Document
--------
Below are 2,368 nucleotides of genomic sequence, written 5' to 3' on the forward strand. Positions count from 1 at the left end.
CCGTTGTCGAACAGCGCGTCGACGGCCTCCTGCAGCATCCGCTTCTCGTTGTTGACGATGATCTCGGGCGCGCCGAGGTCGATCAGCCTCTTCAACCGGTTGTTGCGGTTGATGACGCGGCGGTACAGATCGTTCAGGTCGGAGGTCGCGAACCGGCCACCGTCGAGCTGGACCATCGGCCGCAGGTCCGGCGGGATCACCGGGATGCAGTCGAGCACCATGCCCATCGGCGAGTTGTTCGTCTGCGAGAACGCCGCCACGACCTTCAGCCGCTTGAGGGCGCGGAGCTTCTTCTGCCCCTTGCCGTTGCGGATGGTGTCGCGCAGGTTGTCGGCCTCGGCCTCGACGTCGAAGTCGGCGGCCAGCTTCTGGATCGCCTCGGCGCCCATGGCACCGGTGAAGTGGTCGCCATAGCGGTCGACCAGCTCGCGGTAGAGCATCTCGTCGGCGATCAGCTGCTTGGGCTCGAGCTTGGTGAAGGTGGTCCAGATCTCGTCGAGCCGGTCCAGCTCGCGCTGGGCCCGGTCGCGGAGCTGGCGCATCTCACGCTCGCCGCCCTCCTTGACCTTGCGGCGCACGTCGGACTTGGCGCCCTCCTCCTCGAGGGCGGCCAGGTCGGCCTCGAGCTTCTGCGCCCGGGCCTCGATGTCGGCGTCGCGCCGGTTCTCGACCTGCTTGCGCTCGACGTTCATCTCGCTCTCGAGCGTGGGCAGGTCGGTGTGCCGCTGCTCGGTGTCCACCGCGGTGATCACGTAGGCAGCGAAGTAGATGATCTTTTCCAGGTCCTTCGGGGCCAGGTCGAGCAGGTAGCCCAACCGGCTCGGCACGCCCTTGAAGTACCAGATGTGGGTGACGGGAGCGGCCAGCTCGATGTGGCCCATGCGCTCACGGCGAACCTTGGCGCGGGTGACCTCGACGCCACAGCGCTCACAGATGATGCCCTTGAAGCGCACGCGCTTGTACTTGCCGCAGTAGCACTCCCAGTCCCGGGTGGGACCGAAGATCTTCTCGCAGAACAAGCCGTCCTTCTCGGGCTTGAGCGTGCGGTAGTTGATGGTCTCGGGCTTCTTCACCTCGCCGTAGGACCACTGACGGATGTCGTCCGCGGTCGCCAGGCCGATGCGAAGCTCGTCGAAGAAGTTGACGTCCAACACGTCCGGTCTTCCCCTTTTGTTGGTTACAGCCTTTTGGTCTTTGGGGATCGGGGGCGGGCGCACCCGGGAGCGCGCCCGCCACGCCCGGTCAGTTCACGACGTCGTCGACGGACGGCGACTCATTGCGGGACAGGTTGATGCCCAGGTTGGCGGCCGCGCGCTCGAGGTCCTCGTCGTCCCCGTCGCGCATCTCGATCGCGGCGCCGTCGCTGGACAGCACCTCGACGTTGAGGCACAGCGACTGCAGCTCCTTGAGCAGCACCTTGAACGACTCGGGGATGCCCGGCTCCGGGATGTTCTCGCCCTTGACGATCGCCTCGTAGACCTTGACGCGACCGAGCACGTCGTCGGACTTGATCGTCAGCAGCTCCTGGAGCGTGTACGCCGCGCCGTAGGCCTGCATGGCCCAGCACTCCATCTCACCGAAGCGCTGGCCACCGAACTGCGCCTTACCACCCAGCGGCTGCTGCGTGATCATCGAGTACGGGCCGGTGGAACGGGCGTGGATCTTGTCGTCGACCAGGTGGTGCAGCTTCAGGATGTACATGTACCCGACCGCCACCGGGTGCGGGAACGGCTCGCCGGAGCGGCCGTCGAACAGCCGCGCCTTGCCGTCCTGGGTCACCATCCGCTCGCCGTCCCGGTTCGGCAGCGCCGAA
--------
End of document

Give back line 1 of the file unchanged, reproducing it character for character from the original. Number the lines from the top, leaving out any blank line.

Below are 2,368 nucleotides of genomic sequence, written 5' to 3' on the forward strand. Positions count from 1 at the left end.